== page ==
Harsh Labor Practices

Mr. Daisey’s podcast describing his experience as the Foxconn plant in China was both enlightening and frustrating. While I have always heard horror stories about the labor practices of companies like Apple or Nike, I have never been exposed to it in the form of a personal account with such detailed description and emotion. I think that this added human element really helps the listener sympathize with the people being affected by Foxconn and Apple’s negligence. In this way, I feel that the issue has been presented to me in a different way that allows me to develop a new appreciation for it. That being said, it also gave me a strong sense of frustration with respect to the issue. This frustration stems by my inability to make a change. Am I supposed to throw out all of the products that are made in factories with unfair labor practices and refuse to buy any more Apple products? Do I sacrifice my ability to function within my own society to save another? Am I, the American Consumer,  the problem or is it a problem with China’s social institutions? Are Chinese and American societies inherently separate, or does our extensive economic partnership make our societies one in the same? Essentially, my conflicted emotions regarding the topic is based on my inability to determine where the true responsibility lies to solve these problems. Is it my job to protect China’s laborers or is the job of the Chinese people themselves?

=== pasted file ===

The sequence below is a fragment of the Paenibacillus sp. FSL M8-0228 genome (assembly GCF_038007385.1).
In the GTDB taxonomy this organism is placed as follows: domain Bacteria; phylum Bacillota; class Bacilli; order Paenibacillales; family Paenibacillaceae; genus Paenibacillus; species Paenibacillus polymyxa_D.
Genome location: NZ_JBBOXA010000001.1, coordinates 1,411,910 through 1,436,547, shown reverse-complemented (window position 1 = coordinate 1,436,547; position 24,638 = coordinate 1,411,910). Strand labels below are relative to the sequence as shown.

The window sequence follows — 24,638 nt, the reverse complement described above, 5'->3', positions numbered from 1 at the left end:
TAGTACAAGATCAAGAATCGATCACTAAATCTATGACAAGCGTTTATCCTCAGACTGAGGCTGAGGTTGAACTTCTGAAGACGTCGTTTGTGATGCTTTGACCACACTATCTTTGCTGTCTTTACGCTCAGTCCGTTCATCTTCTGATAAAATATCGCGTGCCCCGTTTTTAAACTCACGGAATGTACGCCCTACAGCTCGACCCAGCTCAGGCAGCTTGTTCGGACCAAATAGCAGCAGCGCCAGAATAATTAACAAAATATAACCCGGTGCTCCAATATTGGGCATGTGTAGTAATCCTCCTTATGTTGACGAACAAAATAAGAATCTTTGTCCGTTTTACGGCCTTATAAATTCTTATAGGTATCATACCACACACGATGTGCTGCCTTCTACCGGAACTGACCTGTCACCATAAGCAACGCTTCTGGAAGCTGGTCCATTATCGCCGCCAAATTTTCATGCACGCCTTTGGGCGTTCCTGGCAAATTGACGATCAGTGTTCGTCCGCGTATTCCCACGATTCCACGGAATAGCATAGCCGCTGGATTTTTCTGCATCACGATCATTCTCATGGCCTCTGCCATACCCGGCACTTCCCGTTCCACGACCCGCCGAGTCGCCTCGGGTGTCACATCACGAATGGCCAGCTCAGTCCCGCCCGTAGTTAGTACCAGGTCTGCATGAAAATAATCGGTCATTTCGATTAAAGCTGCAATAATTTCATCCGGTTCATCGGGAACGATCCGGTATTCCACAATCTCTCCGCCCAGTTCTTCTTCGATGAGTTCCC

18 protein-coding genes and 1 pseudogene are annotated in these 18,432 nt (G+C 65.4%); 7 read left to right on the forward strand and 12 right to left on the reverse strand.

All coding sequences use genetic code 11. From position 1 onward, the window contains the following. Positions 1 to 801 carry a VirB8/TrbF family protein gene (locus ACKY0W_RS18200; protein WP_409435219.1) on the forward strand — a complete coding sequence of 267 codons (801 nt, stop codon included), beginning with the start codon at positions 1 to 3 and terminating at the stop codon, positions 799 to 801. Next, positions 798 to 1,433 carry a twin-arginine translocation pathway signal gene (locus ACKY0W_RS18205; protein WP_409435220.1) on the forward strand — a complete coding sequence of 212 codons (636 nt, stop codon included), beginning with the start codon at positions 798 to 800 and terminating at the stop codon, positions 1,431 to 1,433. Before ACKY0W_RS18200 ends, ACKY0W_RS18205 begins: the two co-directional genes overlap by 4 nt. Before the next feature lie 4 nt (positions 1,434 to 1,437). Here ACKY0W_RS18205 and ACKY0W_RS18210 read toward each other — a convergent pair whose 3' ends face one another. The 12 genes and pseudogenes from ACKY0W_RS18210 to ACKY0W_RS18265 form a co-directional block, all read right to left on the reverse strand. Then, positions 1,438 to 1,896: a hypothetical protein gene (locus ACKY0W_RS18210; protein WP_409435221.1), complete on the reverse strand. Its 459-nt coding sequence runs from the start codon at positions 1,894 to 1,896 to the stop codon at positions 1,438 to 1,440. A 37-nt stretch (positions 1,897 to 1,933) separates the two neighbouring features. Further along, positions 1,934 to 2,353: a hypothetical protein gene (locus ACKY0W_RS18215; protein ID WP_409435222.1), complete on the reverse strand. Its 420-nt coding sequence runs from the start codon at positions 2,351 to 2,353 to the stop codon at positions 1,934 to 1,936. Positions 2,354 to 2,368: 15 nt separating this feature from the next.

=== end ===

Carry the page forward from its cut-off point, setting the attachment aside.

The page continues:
I am not sure what the answers the these questions are, but I do know that something needs to be done. For me, the most moving part of this story was the part in which Mr. Daisey describes the recent trend of factory workers committing suicide due to the continued mental and physical stress associated with her work. If there was ever a trend like that developing a the General Motors factory in Detroit, it would be headline news across the country and the executives of GM would probably be held accountable. Unfortunately for the Chinese people, however, their society lacks the social institutions to protect them from greed and corruption and they are forced to work long, brutal hours under horrible conditions. But where is the incentive to change anything? The people capable of making changes in China are blinded by the immense growth they’ve experienced by partnering with American companies and the American business owners are distracted by their huge profit margins. The American public, as a whole, is overcome by a tidal wave of new technology and consumer goods that make life easier at a reasonable financial cost to even acknowledge the problem. This leaves the Chinese people themselves to fix the problem, but they are discouraged by the alternative of no work at all and suffer a lack of the social mobility needed to make a change.

I do believe that awareness is the first step to the solution. The more people who recognize the issue, the more people will be willing to do something about it. But the context our American, Chinese and global societies obscures our priorities and forces us to focus more on issues more likely to be found in People Magazine rather than issues that really matter.